Home Latin America IV 1999 The Challenges behind the Mirror

The Challenges behind the Mirror

by david.nunes
Gilberto Geraldo Garbi Issue: Latin America IV 1999
Article no.: 4
Topic: The Challenges behind the Mirror
Author: Gilberto Geraldo Garbi
Title: CEO
Organisation: Vesper, Brazil
PDF size: 20KB

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Article abstract

The rapid introduction of competition in Brazil’s telecommunications market has already started to benefit the country. Foreign investments, new jobs, expansion of manufacturing capacity and increased availability, among others, are already having an impact on Brazilian society. The “mirror” companies, created to compete with the privatised, ex-Telebras, operating companies will soon start to operate. In nine months of incredible effort and heavy investment, they have built an organization, installed a basic infrastructure and are ready to commercialise their services throughout the country. In order to level the playing field and compensate for the competitive advantages of the existing companies, the mirror companies were given exclusive right to use WLL technology during the start-up phase. Although fibre and high capacity radio will be needed for advanced services, WLL will allow the mirrors to rapidly deploy basic services without the need to build hard-wired networks. The mirror companies face many challenges on the road to building robust and profitable operations, but with a professional, balanced, approach, they have a promising future.

Full Article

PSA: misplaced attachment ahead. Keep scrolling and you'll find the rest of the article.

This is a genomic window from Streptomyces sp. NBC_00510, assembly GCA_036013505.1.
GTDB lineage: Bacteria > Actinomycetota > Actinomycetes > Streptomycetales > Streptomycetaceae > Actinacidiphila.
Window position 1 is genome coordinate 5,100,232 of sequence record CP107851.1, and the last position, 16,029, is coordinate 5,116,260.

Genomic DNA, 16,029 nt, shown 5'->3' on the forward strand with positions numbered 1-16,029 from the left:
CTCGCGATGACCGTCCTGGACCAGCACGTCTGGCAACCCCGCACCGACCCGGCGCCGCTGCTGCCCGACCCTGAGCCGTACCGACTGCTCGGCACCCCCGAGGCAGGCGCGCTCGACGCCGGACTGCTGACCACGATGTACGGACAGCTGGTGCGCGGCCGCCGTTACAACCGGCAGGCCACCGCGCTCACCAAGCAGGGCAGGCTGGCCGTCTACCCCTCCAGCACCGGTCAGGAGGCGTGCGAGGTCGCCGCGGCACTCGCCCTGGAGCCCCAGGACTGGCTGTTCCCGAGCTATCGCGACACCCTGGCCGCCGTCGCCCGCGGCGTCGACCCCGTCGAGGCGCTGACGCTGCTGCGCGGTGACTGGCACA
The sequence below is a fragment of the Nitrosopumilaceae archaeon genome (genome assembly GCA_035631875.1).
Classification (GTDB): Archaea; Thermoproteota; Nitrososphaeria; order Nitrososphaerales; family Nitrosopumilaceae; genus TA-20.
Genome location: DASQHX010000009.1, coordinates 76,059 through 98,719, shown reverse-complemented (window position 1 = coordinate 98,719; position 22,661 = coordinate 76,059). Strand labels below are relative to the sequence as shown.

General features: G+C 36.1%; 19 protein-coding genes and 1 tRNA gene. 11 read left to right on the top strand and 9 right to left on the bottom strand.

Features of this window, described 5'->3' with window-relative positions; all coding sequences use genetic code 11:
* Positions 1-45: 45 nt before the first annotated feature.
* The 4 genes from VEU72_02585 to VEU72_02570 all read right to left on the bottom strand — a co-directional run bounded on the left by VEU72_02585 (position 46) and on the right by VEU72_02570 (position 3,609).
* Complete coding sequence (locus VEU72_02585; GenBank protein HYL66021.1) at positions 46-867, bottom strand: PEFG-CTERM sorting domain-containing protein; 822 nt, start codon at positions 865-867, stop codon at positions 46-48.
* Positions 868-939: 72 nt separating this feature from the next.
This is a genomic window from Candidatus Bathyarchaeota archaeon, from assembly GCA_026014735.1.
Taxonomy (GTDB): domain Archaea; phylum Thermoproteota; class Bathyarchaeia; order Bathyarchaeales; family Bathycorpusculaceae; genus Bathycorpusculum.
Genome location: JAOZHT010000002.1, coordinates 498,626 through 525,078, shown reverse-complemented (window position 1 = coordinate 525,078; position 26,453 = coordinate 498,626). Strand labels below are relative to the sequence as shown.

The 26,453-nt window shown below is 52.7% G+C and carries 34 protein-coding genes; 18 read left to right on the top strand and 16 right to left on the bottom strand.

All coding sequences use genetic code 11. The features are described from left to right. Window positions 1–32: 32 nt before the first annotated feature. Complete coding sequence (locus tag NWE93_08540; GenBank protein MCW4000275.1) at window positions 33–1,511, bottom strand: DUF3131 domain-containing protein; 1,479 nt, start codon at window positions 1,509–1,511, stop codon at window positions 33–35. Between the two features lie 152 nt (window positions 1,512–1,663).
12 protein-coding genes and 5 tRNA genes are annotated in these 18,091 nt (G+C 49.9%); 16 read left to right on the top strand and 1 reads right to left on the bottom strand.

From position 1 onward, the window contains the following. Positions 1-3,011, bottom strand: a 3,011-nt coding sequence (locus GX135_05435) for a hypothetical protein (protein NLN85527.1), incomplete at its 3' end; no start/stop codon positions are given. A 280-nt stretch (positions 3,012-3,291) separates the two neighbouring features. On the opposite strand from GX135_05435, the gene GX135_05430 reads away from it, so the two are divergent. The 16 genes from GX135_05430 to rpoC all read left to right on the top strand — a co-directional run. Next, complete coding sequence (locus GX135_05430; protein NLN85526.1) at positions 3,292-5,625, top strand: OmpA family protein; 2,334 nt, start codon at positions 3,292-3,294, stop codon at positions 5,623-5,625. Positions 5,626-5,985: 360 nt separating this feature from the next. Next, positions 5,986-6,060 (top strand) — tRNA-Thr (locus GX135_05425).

From 1964 until the first half of this decade, Brazil’s Federal Government built, expanded and operated a large telecom monopoly, which was widely known by the generic name Telebras System. Almost 30 companies belonged to that group and, taking into consideration the financial and legal constraints they were subjected to, their accomplishments were not negligible. After all, both fixed and mobile telephone services were available all over the country, and even the existence of long waiting lists did not put Brazilian telecommunications in the same disastrous situation as other Latin American Countries. While many people, including experts, predicted that the introduction of competition and full privatisation of telecom services in Brazil would be a slow process, the opposite happened. Brazil can justly boast having been one of the fastest countries in the world to effectively put an end to the monopolistic telecom model after the decision was made. The visionaries behind this accomplishment were deceased Minister Motta and President Cardoso, who correctly foresaw the benefits the country would realize from this significant change. Millions of available lines, abundant new service offerings, lower prices for the consumers, strengthening of local manufacturers, increased investment of foreign capital, job creation and acceleration of the country’s global economic performance were the benefits which compelled the two policy makers to move quickly. And so they did, passing new laws in the Congress, restructuring the Telebras System to prepare it for privatisation, creating an independent Regulatory Agency and devising a competitive model that would maximize the benefits to the public and, of course, to the Government itself (best prices for new licenses and for the controlling shares in the existing operators). The process started in 1997, when licenses for B-Band operators throughout the country were auctioned. In July 1998 a second step was achieved, when all the fixed and mobile operators of the old Telebras System were sold. But the new model still required a last pillar to be complete: four competitors for the fixed operators created from the privatisation of the former Telebras System. One of those competitors would be a national and international long distance operator, a “mirror” of Embratel. The three others would be regional local and long distance operators, to “mirror” the operations of the three incumbents born the day Telebras System was sold. The four licenses were auctioned in the first half of 1999 and three of the new companies will launch their services at the end of 1999 or beginning of 2000. Two of those newcomers have a common brand name, Vesper, are controlled by the same shareholders and will cover 68% of Brazil’s territory and 75% of the country’s population. The regional mirrors are not likely to have an easy time, at least in the beginning, given the huge disproportion between their size and that of the incumbents. Understanding this, and wanting to foster competition; the Government offered the mirrors some advantages including pricing freedom, no universal service obligation, and the exclusive use of WLL (Wireless Local Loop) technology in both 1.9 and 3.4 frequency bands for a period of time. Those benefits are really strong and may provide a fair compensation for the obvious disadvantages the mirrors have compared to the incumbents. Another favourable wind for the mirrors is the opportunity to deploy the most technologically advanced systems, select and train competent professionals and develop a new corporate culture focussed on service quality. Not having inherited the burden of the past monopoly is a significant advantage and may eventually prove to be the primary reason for the mirrors’ success. WLL (Wireless Local Loop) is the optimal technology for covering a large region in a short timeframe and the two Vespers are using it intensively in their vast territories. After all, given the long waiting lists for fixed lines in the region, speed is the name of the game for incumbents and mirrors alike. WLL, though, at least the present generation, ,is by no means a panacea. For applications such as high-speed data other technologies must and will be used. Fibre and high capacity radio, for instance, are included in Vesper’s arsenal. In economic terms, sound performance must be achieved in order to allow for permanent and self-sustained growth. This implies an intelligent balance between the somewhat conflicting interests of gaining comfortable market share and high revenue per line. The mirrors can neither afford being niche companies, because they would remain forever too small as compared to the incumbents, nor being mass services providers too quickly, because their profitability would be hindered. Here, the challenge is to find the narrow passage that leads to success. Balance, compromise and equilibrium are the obvious guidelines. The market is anxious to see how the mirrors will present themselves. Everyone, from journalists to government authorities to customers, is counting the days until the mirrors will be in service. This is a very positive and stimulating aspect of launching a new operator but, at the same time, it creates an additional challenge for the management: how to smoothly launch services in a large and diversified territory, avoid bursts of demand in the first moments, offer high quality services from day one, and not frustrate the expectations of the country. Again, an adequate balance among various needs is the key to the success of this complex endeavour. The challenges are multiple and much more could be said about them. However, it is better to say some final words about why the mirrors feel confident that long-term success lies ahead. First of all, the pent-up demand is huge and the market does not accept anything else but immediate availability of services. Second, even in areas where the demand is reasonably satisfied in quantitative terms, quality is very far from being a general rule. Conclusion Last, and perhaps most important, Brazil has a stable regulatory environment. The way the regulatory agency, Anatel, was structured and is managed, free from political influences, fully and exclusively committed to the Country’s superior interests and staffed by specialized professionals, is a guarantee for investors who might be wary of unexpected changes in the rules of the game.